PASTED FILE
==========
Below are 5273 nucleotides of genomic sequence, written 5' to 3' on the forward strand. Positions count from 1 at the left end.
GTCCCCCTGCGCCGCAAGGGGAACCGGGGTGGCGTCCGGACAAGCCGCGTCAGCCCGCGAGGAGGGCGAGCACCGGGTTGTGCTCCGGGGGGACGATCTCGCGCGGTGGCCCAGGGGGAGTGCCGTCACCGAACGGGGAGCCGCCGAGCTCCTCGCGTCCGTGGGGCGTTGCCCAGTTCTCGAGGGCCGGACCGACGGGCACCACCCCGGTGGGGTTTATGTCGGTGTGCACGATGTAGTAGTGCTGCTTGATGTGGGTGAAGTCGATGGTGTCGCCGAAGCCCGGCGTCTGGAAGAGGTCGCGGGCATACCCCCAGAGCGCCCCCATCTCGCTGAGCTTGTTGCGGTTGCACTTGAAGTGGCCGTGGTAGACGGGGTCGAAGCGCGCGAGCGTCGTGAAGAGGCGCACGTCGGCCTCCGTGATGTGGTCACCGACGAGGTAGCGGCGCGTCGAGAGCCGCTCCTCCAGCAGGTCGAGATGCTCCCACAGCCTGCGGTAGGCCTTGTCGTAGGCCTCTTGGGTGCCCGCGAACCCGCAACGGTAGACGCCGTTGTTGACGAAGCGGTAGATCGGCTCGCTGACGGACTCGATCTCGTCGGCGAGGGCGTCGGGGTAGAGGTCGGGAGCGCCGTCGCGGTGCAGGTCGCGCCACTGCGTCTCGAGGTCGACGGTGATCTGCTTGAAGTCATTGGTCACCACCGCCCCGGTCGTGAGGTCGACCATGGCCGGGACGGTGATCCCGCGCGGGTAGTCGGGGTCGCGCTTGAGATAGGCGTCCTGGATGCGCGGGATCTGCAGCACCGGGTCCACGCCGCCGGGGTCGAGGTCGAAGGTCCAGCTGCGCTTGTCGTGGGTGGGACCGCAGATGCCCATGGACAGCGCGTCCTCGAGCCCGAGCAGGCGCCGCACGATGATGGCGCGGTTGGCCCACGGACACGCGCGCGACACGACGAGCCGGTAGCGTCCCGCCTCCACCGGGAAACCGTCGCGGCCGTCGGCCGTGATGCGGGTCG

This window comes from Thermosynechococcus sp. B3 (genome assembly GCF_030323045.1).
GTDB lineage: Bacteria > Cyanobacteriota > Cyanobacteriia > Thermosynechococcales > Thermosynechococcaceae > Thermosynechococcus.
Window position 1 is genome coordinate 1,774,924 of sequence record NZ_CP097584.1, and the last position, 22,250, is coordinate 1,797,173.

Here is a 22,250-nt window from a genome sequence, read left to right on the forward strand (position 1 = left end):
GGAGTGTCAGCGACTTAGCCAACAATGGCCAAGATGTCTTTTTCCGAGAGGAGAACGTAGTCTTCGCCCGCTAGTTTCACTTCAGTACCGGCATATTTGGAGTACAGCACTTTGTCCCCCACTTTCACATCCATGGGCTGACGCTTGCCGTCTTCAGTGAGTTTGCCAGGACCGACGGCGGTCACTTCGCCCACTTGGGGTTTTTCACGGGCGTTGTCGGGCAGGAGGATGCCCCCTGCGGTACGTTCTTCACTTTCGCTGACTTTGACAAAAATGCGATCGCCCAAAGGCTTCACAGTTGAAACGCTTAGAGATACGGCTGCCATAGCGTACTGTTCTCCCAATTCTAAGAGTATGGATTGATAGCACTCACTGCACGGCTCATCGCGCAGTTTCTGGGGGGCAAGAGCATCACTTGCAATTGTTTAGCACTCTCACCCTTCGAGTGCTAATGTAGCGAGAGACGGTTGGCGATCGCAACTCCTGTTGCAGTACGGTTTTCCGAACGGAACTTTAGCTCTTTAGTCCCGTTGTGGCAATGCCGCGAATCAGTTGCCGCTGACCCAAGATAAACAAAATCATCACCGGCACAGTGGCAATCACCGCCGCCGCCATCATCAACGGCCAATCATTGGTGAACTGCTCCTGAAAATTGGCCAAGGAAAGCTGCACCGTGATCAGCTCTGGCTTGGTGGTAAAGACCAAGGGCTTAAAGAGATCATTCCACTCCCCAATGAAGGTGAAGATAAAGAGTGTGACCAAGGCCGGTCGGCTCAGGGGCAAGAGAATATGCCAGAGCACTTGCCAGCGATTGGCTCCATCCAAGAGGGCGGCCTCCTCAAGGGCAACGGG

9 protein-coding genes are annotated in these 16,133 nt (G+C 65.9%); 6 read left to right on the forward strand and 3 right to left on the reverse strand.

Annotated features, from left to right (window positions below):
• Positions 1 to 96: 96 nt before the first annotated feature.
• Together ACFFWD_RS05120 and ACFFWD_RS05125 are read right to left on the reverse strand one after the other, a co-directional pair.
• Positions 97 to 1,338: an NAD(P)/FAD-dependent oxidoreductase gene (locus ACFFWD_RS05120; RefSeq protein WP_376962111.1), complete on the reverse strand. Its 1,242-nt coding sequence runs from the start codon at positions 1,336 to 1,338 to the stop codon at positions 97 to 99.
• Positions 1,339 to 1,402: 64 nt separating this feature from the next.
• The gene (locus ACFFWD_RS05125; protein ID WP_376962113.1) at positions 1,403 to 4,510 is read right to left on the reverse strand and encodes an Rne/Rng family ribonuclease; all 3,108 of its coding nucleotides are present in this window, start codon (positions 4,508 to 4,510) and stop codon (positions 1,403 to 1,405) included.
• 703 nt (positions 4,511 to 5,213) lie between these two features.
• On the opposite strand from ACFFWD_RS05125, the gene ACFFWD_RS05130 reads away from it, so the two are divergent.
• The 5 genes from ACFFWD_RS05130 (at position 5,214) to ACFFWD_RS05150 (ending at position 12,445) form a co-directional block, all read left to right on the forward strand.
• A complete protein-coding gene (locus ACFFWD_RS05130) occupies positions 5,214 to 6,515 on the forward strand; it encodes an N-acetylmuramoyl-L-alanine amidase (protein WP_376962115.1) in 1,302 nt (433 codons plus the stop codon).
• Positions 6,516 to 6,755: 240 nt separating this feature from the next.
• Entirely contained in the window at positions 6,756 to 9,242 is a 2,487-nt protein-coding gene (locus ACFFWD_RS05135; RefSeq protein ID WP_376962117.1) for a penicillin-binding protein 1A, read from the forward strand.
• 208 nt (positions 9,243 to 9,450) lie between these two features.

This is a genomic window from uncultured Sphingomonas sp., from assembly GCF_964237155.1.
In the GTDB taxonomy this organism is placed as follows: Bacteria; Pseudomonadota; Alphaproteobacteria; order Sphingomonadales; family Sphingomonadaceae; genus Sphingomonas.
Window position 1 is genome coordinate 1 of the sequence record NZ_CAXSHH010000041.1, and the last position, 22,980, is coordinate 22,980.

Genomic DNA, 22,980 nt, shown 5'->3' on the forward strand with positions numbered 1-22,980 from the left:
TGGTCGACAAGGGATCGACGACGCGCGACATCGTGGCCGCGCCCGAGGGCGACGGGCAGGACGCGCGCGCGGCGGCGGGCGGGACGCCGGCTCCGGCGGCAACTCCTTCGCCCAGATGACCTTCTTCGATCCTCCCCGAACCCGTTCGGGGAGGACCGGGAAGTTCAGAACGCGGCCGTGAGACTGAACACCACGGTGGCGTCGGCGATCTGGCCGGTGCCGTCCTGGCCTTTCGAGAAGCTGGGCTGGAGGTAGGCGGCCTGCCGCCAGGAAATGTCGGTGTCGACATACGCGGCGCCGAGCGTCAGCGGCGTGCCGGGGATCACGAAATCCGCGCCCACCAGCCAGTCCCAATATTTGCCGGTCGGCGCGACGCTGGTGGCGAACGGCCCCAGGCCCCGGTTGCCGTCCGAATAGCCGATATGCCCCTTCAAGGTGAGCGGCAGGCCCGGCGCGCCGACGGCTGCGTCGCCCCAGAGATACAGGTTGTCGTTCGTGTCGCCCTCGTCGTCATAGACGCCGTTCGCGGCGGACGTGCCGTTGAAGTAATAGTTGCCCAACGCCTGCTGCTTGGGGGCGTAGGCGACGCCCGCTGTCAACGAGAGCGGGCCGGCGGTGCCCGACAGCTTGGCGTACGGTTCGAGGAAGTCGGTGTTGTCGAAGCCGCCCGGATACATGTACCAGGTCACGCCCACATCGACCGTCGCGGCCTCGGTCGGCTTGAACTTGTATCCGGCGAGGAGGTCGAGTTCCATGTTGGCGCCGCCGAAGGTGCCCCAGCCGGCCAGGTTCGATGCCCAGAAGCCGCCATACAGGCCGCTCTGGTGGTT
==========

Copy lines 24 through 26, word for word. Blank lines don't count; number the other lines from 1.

Window position 1 is genome coordinate 1 of the sequence record NZ_CAXSHH010000041.1, and the last position, 22,980, is coordinate 22,980.

Genomic DNA, 22,980 nt, shown 5'->3' on the forward strand with positions numbered 1-22,980 from the left:
TGGTCGACAAGGGATCGACGACGCGCGACATCGTGGCCGCGCCCGAGGGCGACGGGCAGGACGCGCGCGCGGCGGCGGGCGGGACGCCGGCTCCGGCGGCAACTCCTTCGCCCAGATGACCTTCTTCGATCCTCCCCGAACCCGTTCGGGGAGGACCGGGAAGTTCAGAACGCGGCCGTGAGACTGAACACCACGGTGGCGTCGGCGATCTGGCCGGTGCCGTCCTGGCCTTTCGAGAAGCTGGGCTGGAGGTAGGCGGCCTGCCGCCAGGAAATGTCGGTGTCGACATACGCGGCGCCGAGCGTCAGCGGCGTGCCGGGGATCACGAAATCCGCGCCCACCAGCCAGTCCCAATATTTGCCGGTCGGCGCGACGCTGGTGGCGAACGGCCCCAGGCCCCGGTTGCCGTCCGAATAGCCGATATGCCCCTTCAAGGTGAGCGGCAGGCCCGGCGCGCCGACGGCTGCGTCGCCCCAGAGATACAGGTTGTCGTTCGTGTCGCCCTCGTCGTCATAGACGCCGTTCGCGGCGGACGTGCCGTTGAAGTAATAGTTGCCCAACGCCTGCTGCTTGGGGGCGTAGGCGACGCCCGCTGTCAACGAGAGCGGGCCGGCGGTGCCCGACAGCTTGGCGTACGGTTCGAGGAAGTCGGTGTTGTCGAAGCCGCCCGGATACATGTACCAGGTCACGCCCACATCGACCGTCGCGGCCTCGGTCGGCTTGAACTTGTATCCGGCGAGGAGGTCGAGTTCCATGTTGGCGCCGCCGAAGGTGCCCCAGCCGGCCAGGTTCGATGCCCAGAAGCCGCCATACAGGCCGCTCTGGTGGTT